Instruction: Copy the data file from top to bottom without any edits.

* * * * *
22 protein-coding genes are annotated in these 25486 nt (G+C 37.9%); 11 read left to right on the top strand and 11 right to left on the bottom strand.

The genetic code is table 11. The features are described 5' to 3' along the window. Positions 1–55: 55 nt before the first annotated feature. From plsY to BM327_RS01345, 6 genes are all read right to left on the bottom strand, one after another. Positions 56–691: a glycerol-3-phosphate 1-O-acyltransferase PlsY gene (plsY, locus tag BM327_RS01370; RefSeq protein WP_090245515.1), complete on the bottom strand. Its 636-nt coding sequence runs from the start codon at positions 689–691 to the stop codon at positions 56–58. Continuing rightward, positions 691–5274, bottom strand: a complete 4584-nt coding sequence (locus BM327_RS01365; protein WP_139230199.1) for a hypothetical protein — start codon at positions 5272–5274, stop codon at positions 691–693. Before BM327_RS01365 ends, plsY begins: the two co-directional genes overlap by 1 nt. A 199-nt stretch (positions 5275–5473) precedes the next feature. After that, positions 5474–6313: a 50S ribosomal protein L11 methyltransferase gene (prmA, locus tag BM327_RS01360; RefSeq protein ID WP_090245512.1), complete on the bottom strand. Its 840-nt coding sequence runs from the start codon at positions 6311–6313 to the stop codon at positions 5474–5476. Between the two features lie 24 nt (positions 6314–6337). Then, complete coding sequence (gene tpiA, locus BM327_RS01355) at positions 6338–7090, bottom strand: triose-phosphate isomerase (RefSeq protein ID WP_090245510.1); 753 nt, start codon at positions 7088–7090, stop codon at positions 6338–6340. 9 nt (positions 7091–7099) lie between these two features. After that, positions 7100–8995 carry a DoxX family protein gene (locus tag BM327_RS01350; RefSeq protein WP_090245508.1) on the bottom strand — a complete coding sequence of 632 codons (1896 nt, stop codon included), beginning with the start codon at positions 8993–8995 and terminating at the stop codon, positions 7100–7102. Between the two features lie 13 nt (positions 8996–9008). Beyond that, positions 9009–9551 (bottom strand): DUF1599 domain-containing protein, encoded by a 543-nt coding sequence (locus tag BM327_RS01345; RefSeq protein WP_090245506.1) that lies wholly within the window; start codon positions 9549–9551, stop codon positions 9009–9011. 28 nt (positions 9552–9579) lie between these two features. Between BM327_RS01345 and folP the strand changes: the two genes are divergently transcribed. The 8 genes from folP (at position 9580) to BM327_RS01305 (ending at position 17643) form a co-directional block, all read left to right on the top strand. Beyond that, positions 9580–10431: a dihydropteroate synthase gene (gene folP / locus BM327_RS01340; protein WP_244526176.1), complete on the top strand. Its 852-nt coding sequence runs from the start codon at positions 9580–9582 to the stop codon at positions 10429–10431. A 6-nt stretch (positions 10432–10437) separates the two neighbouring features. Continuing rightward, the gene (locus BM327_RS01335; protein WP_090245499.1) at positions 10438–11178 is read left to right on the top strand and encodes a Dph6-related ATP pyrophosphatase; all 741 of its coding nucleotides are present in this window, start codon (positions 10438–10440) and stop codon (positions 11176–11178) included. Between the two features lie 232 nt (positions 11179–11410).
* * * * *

22 protein-coding genes are annotated in these 25486 nt (G+C 37.9%); 11 read left to right on the top strand and 11 right to left on the bottom strand.

The genetic code is table 11. The features are described 5' to 3' along the window. Positions 1–55: 55 nt before the first annotated feature. From plsY to BM327_RS01345, 6 genes are all read right to left on the bottom strand, one after another. Positions 56–691: a glycerol-3-phosphate 1-O-acyltransferase PlsY gene (plsY, locus tag BM327_RS01370; RefSeq protein WP_090245515.1), complete on the bottom strand. Its 636-nt coding sequence runs from the start codon at positions 689–691 to the stop codon at positions 56–58. Continuing rightward, positions 691–5274, bottom strand: a complete 4584-nt coding sequence (locus BM327_RS01365; protein WP_139230199.1) for a hypothetical protein — start codon at positions 5272–5274, stop codon at positions 691–693. Before BM327_RS01365 ends, plsY begins: the two co-directional genes overlap by 1 nt. A 199-nt stretch (positions 5275–5473) precedes the next feature. After that, positions 5474–6313: a 50S ribosomal protein L11 methyltransferase gene (prmA, locus tag BM327_RS01360; RefSeq protein ID WP_090245512.1), complete on the bottom strand. Its 840-nt coding sequence runs from the start codon at positions 6311–6313 to the stop codon at positions 5474–5476. Between the two features lie 24 nt (positions 6314–6337). Then, complete coding sequence (gene tpiA, locus BM327_RS01355) at positions 6338–7090, bottom strand: triose-phosphate isomerase (RefSeq protein ID WP_090245510.1); 753 nt, start codon at positions 7088–7090, stop codon at positions 6338–6340. 9 nt (positions 7091–7099) lie between these two features. After that, positions 7100–8995 carry a DoxX family protein gene (locus tag BM327_RS01350; RefSeq protein WP_090245508.1) on the bottom strand — a complete coding sequence of 632 codons (1896 nt, stop codon included), beginning with the start codon at positions 8993–8995 and terminating at the stop codon, positions 7100–7102. Between the two features lie 13 nt (positions 8996–9008). Beyond that, positions 9009–9551 (bottom strand): DUF1599 domain-containing protein, encoded by a 543-nt coding sequence (locus tag BM327_RS01345; RefSeq protein WP_090245506.1) that lies wholly within the window; start codon positions 9549–9551, stop codon positions 9009–9011. 28 nt (positions 9552–9579) lie between these two features. Between BM327_RS01345 and folP the strand changes: the two genes are divergently transcribed. The 8 genes from folP (at position 9580) to BM327_RS01305 (ending at position 17643) form a co-directional block, all read left to right on the top strand. Beyond that, positions 9580–10431: a dihydropteroate synthase gene (gene folP / locus BM327_RS01340; protein WP_244526176.1), complete on the top strand. Its 852-nt coding sequence runs from the start codon at positions 9580–9582 to the stop codon at positions 10429–10431. A 6-nt stretch (positions 10432–10437) separates the two neighbouring features. Continuing rightward, the gene (locus BM327_RS01335; protein WP_090245499.1) at positions 10438–11178 is read left to right on the top strand and encodes a Dph6-related ATP pyrophosphatase; all 741 of its coding nucleotides are present in this window, start codon (positions 10438–10440) and stop codon (positions 11176–11178) included. Between the two features lie 232 nt (positions 11179–11410).